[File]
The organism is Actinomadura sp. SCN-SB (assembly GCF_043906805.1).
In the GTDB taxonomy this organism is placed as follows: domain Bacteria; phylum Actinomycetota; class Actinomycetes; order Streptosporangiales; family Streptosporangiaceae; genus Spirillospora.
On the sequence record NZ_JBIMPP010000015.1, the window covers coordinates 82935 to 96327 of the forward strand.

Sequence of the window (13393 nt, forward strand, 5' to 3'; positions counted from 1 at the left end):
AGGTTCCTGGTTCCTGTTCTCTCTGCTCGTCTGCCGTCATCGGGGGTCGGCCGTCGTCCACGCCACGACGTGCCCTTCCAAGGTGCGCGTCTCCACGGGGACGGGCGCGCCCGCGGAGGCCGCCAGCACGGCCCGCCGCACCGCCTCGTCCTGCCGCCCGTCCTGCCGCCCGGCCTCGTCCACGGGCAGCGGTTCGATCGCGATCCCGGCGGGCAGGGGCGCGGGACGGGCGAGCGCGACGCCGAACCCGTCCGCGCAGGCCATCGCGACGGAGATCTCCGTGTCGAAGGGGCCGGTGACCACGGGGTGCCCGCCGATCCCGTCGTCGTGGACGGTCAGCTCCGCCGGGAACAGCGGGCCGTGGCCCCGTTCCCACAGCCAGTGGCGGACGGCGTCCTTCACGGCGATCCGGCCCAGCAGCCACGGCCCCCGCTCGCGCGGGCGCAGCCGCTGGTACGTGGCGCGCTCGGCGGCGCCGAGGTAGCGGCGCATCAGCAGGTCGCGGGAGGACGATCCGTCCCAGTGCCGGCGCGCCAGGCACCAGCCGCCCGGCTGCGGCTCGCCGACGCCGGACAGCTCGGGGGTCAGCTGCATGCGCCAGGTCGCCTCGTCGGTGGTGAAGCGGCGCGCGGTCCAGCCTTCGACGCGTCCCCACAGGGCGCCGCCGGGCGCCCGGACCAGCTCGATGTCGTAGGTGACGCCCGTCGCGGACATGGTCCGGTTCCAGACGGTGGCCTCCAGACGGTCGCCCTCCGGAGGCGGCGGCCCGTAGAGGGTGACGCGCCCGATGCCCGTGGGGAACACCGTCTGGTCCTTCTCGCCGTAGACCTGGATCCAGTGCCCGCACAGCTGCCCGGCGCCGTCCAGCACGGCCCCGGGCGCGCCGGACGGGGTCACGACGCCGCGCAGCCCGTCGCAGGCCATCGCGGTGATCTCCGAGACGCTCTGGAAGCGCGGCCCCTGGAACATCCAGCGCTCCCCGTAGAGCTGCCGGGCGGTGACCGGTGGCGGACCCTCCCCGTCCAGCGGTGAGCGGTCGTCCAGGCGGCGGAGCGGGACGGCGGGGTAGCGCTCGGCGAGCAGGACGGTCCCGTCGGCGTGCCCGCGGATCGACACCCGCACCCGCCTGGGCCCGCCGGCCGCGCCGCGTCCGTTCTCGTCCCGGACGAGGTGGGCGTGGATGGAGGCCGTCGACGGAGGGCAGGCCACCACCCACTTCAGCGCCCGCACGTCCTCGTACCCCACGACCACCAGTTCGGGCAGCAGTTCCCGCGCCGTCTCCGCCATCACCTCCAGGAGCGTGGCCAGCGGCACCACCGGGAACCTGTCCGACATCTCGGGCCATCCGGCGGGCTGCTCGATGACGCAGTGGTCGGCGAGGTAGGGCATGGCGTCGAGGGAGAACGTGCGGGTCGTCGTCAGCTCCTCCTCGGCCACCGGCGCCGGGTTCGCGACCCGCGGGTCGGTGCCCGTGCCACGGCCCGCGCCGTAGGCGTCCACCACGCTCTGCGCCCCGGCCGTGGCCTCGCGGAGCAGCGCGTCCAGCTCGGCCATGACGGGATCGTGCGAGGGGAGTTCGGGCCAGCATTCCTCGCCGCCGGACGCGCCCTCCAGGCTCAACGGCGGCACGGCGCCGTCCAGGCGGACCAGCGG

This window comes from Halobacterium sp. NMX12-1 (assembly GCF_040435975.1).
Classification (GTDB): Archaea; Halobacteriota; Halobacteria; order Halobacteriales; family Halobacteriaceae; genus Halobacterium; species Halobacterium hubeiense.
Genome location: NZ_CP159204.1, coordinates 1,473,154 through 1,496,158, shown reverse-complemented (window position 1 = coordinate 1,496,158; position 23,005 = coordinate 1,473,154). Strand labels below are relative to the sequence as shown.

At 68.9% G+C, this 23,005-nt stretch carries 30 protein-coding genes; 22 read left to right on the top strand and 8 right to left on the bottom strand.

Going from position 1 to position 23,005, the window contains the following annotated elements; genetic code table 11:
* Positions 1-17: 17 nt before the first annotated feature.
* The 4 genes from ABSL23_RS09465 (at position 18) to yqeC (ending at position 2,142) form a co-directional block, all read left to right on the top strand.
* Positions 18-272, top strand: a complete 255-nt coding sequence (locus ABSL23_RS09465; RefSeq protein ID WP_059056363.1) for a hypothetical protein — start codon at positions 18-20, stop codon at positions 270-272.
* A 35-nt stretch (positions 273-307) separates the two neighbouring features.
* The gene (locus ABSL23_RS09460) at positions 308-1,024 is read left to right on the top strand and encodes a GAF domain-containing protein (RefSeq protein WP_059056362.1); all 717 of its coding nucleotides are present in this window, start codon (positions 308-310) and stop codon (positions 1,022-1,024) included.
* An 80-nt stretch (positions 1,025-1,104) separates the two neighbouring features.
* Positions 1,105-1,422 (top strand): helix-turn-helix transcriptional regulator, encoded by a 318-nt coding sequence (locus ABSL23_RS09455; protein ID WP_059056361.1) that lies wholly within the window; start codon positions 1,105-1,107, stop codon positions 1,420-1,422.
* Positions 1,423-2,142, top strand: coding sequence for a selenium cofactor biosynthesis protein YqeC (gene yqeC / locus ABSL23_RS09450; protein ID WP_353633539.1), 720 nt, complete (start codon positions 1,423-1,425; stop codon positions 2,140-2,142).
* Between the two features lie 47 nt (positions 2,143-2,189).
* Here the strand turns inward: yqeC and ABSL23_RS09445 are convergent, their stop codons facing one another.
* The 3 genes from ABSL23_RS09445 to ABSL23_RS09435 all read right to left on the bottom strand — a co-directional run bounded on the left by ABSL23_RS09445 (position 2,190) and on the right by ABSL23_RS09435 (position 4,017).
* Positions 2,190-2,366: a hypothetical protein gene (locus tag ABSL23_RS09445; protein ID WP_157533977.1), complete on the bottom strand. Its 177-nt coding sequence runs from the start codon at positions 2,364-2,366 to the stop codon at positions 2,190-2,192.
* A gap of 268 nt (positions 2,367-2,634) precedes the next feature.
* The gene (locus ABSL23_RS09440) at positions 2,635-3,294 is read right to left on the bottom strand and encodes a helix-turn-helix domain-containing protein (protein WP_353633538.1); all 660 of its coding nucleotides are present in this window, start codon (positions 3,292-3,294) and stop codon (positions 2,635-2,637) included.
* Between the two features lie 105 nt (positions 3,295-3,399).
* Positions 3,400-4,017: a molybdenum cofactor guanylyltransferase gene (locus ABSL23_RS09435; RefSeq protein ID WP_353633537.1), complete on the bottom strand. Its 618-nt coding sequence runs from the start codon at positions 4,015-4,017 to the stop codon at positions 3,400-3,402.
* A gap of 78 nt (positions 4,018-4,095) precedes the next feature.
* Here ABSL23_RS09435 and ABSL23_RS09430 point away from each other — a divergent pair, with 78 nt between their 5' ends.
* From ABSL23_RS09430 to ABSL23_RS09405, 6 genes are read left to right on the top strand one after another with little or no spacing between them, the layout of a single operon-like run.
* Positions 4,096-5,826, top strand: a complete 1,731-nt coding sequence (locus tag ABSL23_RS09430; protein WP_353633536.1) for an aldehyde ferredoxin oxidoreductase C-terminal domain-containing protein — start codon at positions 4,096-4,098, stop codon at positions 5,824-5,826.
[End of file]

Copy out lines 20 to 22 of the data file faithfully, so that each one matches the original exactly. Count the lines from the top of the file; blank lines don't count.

* Here the strand turns inward: yqeC and ABSL23_RS09445 are convergent, their stop codons facing one another.
* The 3 genes from ABSL23_RS09445 to ABSL23_RS09435 all read right to left on the bottom strand — a co-directional run bounded on the left by ABSL23_RS09445 (position 2,190) and on the right by ABSL23_RS09435 (position 4,017).
* Positions 2,190-2,366: a hypothetical protein gene (locus tag ABSL23_RS09445; protein ID WP_157533977.1), complete on the bottom strand. Its 177-nt coding sequence runs from the start codon at positions 2,364-2,366 to the stop codon at positions 2,190-2,192.